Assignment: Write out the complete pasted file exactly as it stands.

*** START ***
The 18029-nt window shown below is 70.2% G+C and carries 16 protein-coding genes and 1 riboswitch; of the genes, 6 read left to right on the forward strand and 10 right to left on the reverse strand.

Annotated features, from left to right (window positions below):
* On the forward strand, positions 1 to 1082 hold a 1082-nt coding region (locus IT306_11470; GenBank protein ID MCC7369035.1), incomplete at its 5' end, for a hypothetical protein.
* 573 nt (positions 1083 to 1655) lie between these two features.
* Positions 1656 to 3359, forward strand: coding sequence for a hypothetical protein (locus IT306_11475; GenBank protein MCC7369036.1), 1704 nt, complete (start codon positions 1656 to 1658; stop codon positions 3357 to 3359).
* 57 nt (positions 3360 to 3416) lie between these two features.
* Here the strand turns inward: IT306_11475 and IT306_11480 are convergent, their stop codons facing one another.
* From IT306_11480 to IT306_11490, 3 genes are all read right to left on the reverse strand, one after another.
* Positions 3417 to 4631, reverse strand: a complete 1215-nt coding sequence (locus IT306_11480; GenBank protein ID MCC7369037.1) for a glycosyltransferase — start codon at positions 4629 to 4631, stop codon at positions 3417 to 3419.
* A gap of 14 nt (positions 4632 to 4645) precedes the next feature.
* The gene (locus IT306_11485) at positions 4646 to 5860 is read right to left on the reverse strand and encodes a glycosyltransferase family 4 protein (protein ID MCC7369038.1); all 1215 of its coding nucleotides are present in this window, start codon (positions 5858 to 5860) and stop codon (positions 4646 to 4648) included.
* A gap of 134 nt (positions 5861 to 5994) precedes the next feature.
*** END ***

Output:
The 18029-nt window shown below is 70.2% G+C and carries 16 protein-coding genes and 1 riboswitch; of the genes, 6 read left to right on the forward strand and 10 right to left on the reverse strand.

Annotated features, from left to right (window positions below):
* On the forward strand, positions 1 to 1082 hold a 1082-nt coding region (locus IT306_11470; GenBank protein ID MCC7369035.1), incomplete at its 5' end, for a hypothetical protein.
* 573 nt (positions 1083 to 1655) lie between these two features.
* Positions 1656 to 3359, forward strand: coding sequence for a hypothetical protein (locus IT306_11475; GenBank protein MCC7369036.1), 1704 nt, complete (start codon positions 1656 to 1658; stop codon positions 3357 to 3359).
* 57 nt (positions 3360 to 3416) lie between these two features.
* Here the strand turns inward: IT306_11475 and IT306_11480 are convergent, their stop codons facing one another.
* From IT306_11480 to IT306_11490, 3 genes are all read right to left on the reverse strand, one after another.
* Positions 3417 to 4631, reverse strand: a complete 1215-nt coding sequence (locus IT306_11480; GenBank protein ID MCC7369037.1) for a glycosyltransferase — start codon at positions 4629 to 4631, stop codon at positions 3417 to 3419.
* A gap of 14 nt (positions 4632 to 4645) precedes the next feature.
* The gene (locus IT306_11485) at positions 4646 to 5860 is read right to left on the reverse strand and encodes a glycosyltransferase family 4 protein (protein ID MCC7369038.1); all 1215 of its coding nucleotides are present in this window, start codon (positions 5858 to 5860) and stop codon (positions 4646 to 4648) included.
* A gap of 134 nt (positions 5861 to 5994) precedes the next feature.